Way outback with the great outlaw
VISUAL ART:Late in 1945 the then young Australian painter Sidney Nolan and the poet and writer Max Harris travelled through “Kelly country”, north of Melbourne, trying to get a sense of the outlaw who had become an iconic figure not alone in Australian history but in Australia’s emergent self-mythology.
They were suitably stone-walled around Glenrowan. The locals regarded them with suspicion and had nothing to say. The local constable regarded Kelly as a common criminal and suggested they leave town. Even Kelly’s younger brother Jim, still living, wouldn’t speak to them.
In this part of the world, the events of the 1870s weren’t yet distant enough to be history. Kelly was only 25 years old when he was executed in 1880, reputedly going to his death with the laconic observation: “Such is life.”
Nolan’s grandfather was among the huge squad of policemen brought in to hunt down the outlaw and his companions. When Kelly’s plan to derail the train carrying the constables was betrayed, the gang was surrounded in a small hotel in Glenrowan.
Nolan expert TG Rosenthal quotes historian Manning Clark on Kelly: “Mad Ireland has fashioned a man who consumed his vast gifts in an insensate war on property and on all the props of bourgeois civilization – the police, the bankers, the squatters, the teachers, the preachers, the railway and the electric telegraph.”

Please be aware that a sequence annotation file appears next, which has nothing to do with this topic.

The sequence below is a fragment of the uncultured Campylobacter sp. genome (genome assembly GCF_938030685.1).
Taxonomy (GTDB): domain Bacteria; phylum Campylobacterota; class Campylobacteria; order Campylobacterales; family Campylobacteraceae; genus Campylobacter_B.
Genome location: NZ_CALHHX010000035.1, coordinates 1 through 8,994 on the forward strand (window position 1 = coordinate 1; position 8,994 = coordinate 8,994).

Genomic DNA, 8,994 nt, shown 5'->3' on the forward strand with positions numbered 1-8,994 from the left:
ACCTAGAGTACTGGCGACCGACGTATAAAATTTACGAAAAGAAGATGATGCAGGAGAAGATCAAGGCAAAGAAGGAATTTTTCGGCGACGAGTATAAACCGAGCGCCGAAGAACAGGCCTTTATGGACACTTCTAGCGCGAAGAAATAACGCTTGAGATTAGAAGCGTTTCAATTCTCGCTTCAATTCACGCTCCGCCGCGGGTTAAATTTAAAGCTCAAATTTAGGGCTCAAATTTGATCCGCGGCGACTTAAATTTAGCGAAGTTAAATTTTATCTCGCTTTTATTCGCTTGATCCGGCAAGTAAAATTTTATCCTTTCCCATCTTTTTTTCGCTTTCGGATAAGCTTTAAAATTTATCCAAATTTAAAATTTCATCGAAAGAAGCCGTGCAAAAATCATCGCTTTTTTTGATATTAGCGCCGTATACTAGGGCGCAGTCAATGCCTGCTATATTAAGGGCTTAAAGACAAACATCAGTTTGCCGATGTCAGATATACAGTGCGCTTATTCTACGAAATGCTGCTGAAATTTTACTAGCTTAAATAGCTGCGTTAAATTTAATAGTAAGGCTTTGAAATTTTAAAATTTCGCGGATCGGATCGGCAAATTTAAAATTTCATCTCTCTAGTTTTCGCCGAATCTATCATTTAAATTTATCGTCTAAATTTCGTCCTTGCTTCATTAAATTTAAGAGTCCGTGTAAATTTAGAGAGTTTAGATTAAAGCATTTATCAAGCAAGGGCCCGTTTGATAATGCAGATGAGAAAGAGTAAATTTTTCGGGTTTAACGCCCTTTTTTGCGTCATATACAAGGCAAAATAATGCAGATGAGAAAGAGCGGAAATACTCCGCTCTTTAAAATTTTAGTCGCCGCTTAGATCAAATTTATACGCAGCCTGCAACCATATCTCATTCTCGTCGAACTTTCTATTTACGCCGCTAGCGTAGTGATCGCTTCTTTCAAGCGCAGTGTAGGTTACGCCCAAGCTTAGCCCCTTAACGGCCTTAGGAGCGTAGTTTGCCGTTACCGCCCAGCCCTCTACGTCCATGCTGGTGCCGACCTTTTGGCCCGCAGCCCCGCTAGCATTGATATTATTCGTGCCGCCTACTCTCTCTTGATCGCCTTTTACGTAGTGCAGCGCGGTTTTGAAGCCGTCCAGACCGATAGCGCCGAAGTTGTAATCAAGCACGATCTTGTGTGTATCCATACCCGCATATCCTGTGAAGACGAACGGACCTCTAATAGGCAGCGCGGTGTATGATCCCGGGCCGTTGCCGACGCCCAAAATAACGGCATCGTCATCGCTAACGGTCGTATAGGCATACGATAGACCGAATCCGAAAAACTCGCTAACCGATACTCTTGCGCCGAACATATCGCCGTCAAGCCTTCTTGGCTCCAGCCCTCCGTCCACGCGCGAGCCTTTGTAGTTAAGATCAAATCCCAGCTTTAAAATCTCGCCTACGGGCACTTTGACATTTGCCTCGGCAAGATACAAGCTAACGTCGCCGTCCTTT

Kelly’s Irish father had been transported and his Irish mother was an immigrant. In Peter Carey’s 2001 Booker prize-winning novel True History of the Kelly Gang, notionally written principally by Kelly himself, his Irishness is emphasised and we feel that his law-breaking is in large part an act of rebellion reflecting and extending the struggle for Irish freedom.
From the unpromising beginning of his visit to “Kelly country”, Nolan went on to fashion what is generally regarded as one of the finest achievements in the history of Australian art and the jewel in the crown of his own oeuvre, his cycle of Ned Kelly paintings. He tackled several other key Australian narratives and themes, including the Burke and Wills expedition, the tragedy of Gallipoli, and the story of Mrs Fraser, but none has quite the magic of the Kelly works.
He returned to Kelly often and even remarked at one stage that he’d like to make a good Ned Kelly painting the day before he died. Several of his repeat visits to the subject produced brilliant results but the core of the cycle was and remains the earliest and most immediate series of paintings, made within a few years of 1945, in Melbourne. These, now in the collection of the National Gallery of Australia, form the Irish Museum of Modern Art’s current, terrific loan exhibition Sidney Nolan: Ned Kelly Series.